I'd suggest a scale, and measuring your ingredients by weight. 60g of coffee per 1000g of water (1 liter, or 33.8oz). Coffee does not have a uniform density, so a "scoop" or any volumetric measurement will be less precise. There are approximations to be found, and I'll leave you to those.
Posted Fri Jul 6, 2012, 11:04am Subject: Re: Is Chemex the coffee maker Spock would chose?
First of all, thanks for your advice...I've found that the Chemex can take a relatively fine grind as you suggest.........the finished product tastes better...in terms of more coffee flavor vs, over-extraction.
To be perfectly honest...and not to offend those who have designated this the best cup to brew, I think the Chemex is much more attractive as a work of industrial design than as a brewing approach. This truly disappoints me, as the design and overall concept seem so appropriately intuitive.
There are times when this brew could truly hit the spot for me...perhaps its forte is as an after-dinner beverage...after all, it doesn't jump out of the cup and smack you in the face, it goes nicely as a beverage accompanying both sweet and savory dessert courses. First thing in the AM? Not for me.
Someone in the midst of all this discussion (and most others on these forums) has voiced the rock-solid notion that in the final analysis, though there is much technical adjustment and other variables, the style of coffee one favors and drinks boils down to a matter of taste.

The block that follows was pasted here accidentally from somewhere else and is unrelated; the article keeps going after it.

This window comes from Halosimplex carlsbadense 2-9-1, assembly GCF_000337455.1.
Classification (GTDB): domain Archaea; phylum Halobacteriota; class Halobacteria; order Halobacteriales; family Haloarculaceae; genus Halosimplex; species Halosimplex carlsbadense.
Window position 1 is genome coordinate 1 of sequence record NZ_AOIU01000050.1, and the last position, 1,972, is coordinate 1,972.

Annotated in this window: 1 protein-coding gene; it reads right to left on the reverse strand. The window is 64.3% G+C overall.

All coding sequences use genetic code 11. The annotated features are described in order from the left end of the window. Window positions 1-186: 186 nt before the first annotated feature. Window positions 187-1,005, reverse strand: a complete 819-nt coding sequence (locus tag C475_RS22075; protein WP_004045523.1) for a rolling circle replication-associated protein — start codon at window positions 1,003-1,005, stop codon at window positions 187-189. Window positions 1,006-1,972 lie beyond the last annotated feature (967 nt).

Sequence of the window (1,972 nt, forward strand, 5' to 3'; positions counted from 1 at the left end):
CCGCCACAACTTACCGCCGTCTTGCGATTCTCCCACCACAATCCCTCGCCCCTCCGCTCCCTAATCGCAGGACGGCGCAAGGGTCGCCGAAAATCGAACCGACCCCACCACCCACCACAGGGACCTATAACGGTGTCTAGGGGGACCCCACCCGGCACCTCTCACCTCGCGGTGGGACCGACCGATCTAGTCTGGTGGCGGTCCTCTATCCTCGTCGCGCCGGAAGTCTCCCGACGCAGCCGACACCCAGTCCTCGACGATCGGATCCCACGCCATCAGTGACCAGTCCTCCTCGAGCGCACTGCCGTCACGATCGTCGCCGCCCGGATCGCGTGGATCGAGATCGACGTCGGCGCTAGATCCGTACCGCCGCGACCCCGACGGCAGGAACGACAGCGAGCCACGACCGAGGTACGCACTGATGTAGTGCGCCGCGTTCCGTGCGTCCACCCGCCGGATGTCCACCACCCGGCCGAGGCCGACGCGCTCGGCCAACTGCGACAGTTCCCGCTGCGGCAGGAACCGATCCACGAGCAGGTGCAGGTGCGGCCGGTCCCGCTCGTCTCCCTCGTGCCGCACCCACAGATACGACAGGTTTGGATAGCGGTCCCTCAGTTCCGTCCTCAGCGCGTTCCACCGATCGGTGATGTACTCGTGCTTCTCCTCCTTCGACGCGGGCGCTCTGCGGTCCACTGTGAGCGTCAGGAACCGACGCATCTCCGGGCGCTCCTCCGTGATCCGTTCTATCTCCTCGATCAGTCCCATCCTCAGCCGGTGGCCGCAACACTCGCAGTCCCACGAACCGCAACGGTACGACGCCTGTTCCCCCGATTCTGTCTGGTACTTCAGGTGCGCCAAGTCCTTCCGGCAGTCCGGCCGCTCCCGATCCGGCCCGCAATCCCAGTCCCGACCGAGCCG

A moderately egalitarian approach to coffee brewing is fine. I draw the line, however, at the commercial coffee brewers...the ones who have the resources to market both product and the conditions under which it is presented to the public.
Look for my rant on Starbucks' concepts and [at least, perceived] philosophy on espresso.............
Posted Mon Jul 9, 2012, 9:00pm Subject: Re: Is Chemex the coffee maker Spock would chose?
If you want more of a press style of brew but want to use your Chemex, I'd highly recommend getting the newest Able Kone (V3) when it comes out. It should give you the body and mouthfeel that you're looking for with a more pronounced flavor profile that I find a press tends to produce. It should be much easier to use than my V1, which is very finicky, or the V2.
On another note, I second what Josh said about a scale for brewing. It will give you a level of precision and consistency you cannot get any other way.
and Spock would use a Siphon unless he didn't have time, which would relegate him to the replicator. 8)